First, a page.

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The author hefts a silver king: taken while sight- fishing on the flats off Ambergris Caye in Belize. Resident schools of moderate-size tarpon roam the flats around Ambergris yearround, and the fish eagerly eat flies.


Dec 99/ Jan 2000 issue
By David A. Ross

The flats of Belize offer top- notch tarpon fishing-- if you can ignore the bonefish and permit.

It was an opportunity too good to refuse: "Come to Belize and sight-fish for tarpon," my contact said, I had tried fly fishing for tarpon in Costa Rica, Florida, and the Bahamas, but the results were always the same- little luck, since I forever seemed to be fishing at the wrong time. So when I asked, "When is the best time to sight-fish for tarpon in Belize?" the answer from my Belizean contact was surprising: "Anytime!"

I found out that resident schools of moderate- size tarpon (fish 20 to 100 pounds) roaming the broad flats near Ambergris Caye will take a fly any time of the year. If you are interested in catching even larger silver kings, some begin migrating through the area in March and stay around until midsummer.

After a great year of striper fishing in New England I was anxious, in the fall of 1998, to get to Belize. But in October, Hurricane Mitch was positioned just south of the small island nation in the Yucatan, pounding Honduras and Guatemala. Although Belize itself was spared the damaging effects of the storm, I decided to postpone my trip until early January.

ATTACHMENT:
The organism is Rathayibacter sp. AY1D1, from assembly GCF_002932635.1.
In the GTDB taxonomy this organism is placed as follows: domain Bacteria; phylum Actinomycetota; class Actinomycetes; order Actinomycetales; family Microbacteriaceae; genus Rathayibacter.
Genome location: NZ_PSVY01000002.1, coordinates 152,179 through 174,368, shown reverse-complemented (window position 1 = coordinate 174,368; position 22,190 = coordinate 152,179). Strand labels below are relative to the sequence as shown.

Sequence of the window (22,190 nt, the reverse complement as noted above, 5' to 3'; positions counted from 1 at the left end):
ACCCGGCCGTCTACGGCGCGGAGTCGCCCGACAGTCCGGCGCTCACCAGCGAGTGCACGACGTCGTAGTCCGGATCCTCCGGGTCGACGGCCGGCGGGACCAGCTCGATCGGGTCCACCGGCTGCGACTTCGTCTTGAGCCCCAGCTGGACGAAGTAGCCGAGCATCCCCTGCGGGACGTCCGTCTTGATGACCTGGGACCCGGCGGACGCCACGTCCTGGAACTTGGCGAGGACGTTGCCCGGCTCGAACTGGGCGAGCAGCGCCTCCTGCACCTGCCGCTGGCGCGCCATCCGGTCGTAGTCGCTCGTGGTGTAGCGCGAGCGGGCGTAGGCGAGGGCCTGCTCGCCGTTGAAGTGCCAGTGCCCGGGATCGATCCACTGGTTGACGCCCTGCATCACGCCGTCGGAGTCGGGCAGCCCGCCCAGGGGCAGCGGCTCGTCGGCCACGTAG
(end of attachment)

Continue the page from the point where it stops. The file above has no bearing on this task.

Belize is a small country on the Caribbean Sea located between Mexico to the north and Guatemala to the south. It possesses less than 9,000 square miles, about the size of Vermont, and has a population of slightly more than 200,000. The world's second-longest barrier reef, about 185 miles long, extends along its coast; the reef is renowned for its superb diving and good fishing.

Cockroach patterns with orange grizzly hackles are top flies for the silver kinds of Belize.
Jacks are plentiful in the waters off Ambergris Caye, and offer great sport for anglers using 8-weight outfits.

The country has an interesting history. The original inhabitants were Mayan Indians, most of whom later migrated to Mexico. Unlike much of Central America, the territory was not conquered by Spanish conquistadors, but rather was settled by shipwrecked British sailors in 1638. Belize became a British colony in the 1860s and was known as British Honduras until early 1981, at which time it became an independent nation. It is a stable and democratic country and is unique in Central America in that English, rather than Spanish, is the common language.

Although it is a small country, there are many things in Belize for the visitor to experience: Mayan archeological ruins, rain forests, reef diving, bird-watching, and fly fishing. In addition to the many crystal clear bonefish and tarpon flats, there are also numerous rivers and brackish estuaries, and, of course, the reef There is an impressive variety of fish to be caught in Belizean waters.

My good friend Dr. David Duane, who had recently retired from the National Oceanic and Atmospheric Administration, joined me on my January journey to the island. Dave had just started to fly fish and he enthusiastically agreed to help with the photography. We fished out of El Pescador Lodge on Ambergris Caye, the largest of the many reef islands off Belize, about 24 miles long. (Ambergris was originally connected to Mexico, but a channel was dug at its northern end by the Mayans in the 7th century A.D. to give them access to the. quiet waters of the lagoon between the island and the mainland.)